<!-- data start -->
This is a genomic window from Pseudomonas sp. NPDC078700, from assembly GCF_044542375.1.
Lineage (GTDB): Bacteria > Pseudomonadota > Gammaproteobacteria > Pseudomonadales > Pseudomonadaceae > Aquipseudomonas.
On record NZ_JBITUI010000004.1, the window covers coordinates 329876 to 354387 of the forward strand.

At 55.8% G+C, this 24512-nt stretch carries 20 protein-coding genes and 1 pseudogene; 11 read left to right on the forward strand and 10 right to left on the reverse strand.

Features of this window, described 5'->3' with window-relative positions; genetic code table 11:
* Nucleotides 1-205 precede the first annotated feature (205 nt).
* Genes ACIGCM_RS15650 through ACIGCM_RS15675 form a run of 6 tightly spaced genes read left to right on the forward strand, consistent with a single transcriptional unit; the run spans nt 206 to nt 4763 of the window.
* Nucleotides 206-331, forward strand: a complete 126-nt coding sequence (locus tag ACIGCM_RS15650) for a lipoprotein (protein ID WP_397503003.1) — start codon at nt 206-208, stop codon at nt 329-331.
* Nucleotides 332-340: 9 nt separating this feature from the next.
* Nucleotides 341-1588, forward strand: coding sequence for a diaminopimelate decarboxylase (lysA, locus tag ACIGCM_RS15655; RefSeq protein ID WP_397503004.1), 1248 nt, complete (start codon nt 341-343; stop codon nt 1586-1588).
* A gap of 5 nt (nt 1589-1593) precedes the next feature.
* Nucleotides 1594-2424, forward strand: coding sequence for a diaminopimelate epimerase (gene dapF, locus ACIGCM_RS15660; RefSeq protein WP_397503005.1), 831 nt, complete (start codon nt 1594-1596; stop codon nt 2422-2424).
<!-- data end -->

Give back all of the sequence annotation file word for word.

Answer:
This is a genomic window from Pseudomonas sp. NPDC078700, from assembly GCF_044542375.1.
Lineage (GTDB): Bacteria > Pseudomonadota > Gammaproteobacteria > Pseudomonadales > Pseudomonadaceae > Aquipseudomonas.
On record NZ_JBITUI010000004.1, the window covers coordinates 329876 to 354387 of the forward strand.

At 55.8% G+C, this 24512-nt stretch carries 20 protein-coding genes and 1 pseudogene; 11 read left to right on the forward strand and 10 right to left on the reverse strand.

Features of this window, described 5'->3' with window-relative positions; genetic code table 11:
* Nucleotides 1-205 precede the first annotated feature (205 nt).
* Genes ACIGCM_RS15650 through ACIGCM_RS15675 form a run of 6 tightly spaced genes read left to right on the forward strand, consistent with a single transcriptional unit; the run spans nt 206 to nt 4763 of the window.
* Nucleotides 206-331, forward strand: a complete 126-nt coding sequence (locus tag ACIGCM_RS15650) for a lipoprotein (protein ID WP_397503003.1) — start codon at nt 206-208, stop codon at nt 329-331.
* Nucleotides 332-340: 9 nt separating this feature from the next.
* Nucleotides 341-1588, forward strand: coding sequence for a diaminopimelate decarboxylase (lysA, locus tag ACIGCM_RS15655; RefSeq protein ID WP_397503004.1), 1248 nt, complete (start codon nt 341-343; stop codon nt 1586-1588).
* A gap of 5 nt (nt 1589-1593) precedes the next feature.
* Nucleotides 1594-2424, forward strand: coding sequence for a diaminopimelate epimerase (gene dapF, locus ACIGCM_RS15660; RefSeq protein WP_397503005.1), 831 nt, complete (start codon nt 1594-1596; stop codon nt 2422-2424).